Religions, viewed as long-lasting communicative social systems, are strongly reliant on rhetoric. Adherents need to be persuaded, their commitment maintained, and interpretive patterns need to be kept plausible, especially when established religions are challenged by religious or other competitors in the social field of meaning making, for example by science or philosophy. Moreover, religions as interpretive systems use and produce core metaphors and analogies which give form to transcendent spheres or figures. When gods are imagined as a family-like social group, as is the case in Greek religion; or when a divine presence is addressed as an impersonal light, or energy, for adherents, these metaphors and analogies develop their inherent plausibility and give meaning to reality. In this sense rhetorical forms and figurations are essential for the specific character of a religious tradition and its broader influence on culture. In a scholarly approach this intrinsic “rhetoricity of religion” is taken as an important point of departure for analyzing the emergence and the changes of religious plausibility patterns over time.

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CMS 390P Foundations of Rhetoric Syllabus [Graduate; Fall 2018]

Scott R. Stroud

This course is a theoretical-historical review of writings about rhetoric in the Western tradition up through the Enlightenment. It is based upon the assumption that there is no single, stable entity in that tradition called " rhetoric. " Instead, different writers organize that term in relationship to terms referencing other discourses and practices. Each way of situating rhetoric in a world of texts and action is also a way of understanding human experience in general. This course will cover various important figures in the history of rhetoric. We start our investigation with the thinkers from ancient Greece-Plato, Protagoras, Gorgias, Isocrates, and Aristotle. We will examine what they believe rhetoric is, what its value is, and what role it should play in ethics and politics. Important thinkers from the Roman world will also be examined. We'll talk about how Cicero, Quintilian, Christine de Pizan, Immanuel Kant, the American pragmatists and various stoics conceptualized and practiced rhetoric. Attention will be given to the promises and challenges of diversifying the rhetorical canon with female and international voices. We will emphasize primary sources for most of these figures, although I will expose you to selected secondary sources when it seems beneficial. My goals in the class are twofold: (1) I want you to gain a mastery and appreciation for the thought of ancient and classical thinkers " on their own terms. " (2) I want you to become proficient at making and evaluating arguments, both in writing and in speech.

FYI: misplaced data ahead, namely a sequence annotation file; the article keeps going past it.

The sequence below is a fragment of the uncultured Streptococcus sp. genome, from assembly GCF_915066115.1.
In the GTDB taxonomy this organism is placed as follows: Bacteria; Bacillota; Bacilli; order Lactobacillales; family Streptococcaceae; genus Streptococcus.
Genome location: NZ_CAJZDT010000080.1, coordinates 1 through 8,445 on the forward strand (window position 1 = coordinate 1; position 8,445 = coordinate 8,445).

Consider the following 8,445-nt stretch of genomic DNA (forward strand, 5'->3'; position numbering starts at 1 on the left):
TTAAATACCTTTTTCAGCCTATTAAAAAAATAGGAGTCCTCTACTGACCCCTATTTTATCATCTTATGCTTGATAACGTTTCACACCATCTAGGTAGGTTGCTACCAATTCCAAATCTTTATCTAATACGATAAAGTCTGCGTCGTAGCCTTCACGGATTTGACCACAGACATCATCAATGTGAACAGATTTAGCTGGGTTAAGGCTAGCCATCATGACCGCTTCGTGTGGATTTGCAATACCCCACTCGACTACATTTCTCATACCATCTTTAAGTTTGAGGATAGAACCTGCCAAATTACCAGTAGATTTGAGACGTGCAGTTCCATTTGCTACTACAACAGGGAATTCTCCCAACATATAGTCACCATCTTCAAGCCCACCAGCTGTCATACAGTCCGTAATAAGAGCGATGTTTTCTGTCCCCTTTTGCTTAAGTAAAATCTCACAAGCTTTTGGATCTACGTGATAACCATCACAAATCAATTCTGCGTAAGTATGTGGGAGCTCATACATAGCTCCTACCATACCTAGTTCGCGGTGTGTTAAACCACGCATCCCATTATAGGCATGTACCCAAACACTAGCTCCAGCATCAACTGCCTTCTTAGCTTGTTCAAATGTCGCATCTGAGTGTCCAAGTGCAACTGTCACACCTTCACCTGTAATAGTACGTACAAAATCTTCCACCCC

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The Heythrop Journal

Persuasion, natural rhetoric and the gift of counsel

2019 •

Jeffrey J Maciejewski

Counsel, as a gift of the Holy Spirit, avails one to the wisdom of God and enables one to act on His wisdom. What is not fully understood in the literature, however, is how counsel is actu- alized. I assert that to effectuate action, counsel must employ a form of persuasive discourse, as interior words or an inner voice, to induce or compel the human intellect to act according to God’s will. As a discursive quasi-verbal mechanism that is believed to facilitate reasoned action, I propose that natural rhetoric is this persuasive discourse. As it brings about the ends of human action, to which its dispositional properties are aimed, natural rhetoric serves the gift of counsel by making its propositions intelligible and therefore actionable. Consequently, I suggest that counsel requiring a form of persuasive discourse in order to make itself known to the intellect and to compel action has important implications for the practices of reflection and discernment. Ultimately, by experiencing the way that God communicates His will one discov- ers the good of persuasion as it obtains in divine intervention.

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Pragmatics & beyond

Rhetoric and cognition

2016 •

Steve Oswald

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A Rhetorical Perspective on the Sentence Sayings of the Book of Proverbs

Dave L. Bland

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"The Rhetoric of Disjointed Proverbs," JSOT 29 (2004: 165-77.

Michael V. V Fox

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Reason and Rhetoric Course Notes by Stephen Hague (2024)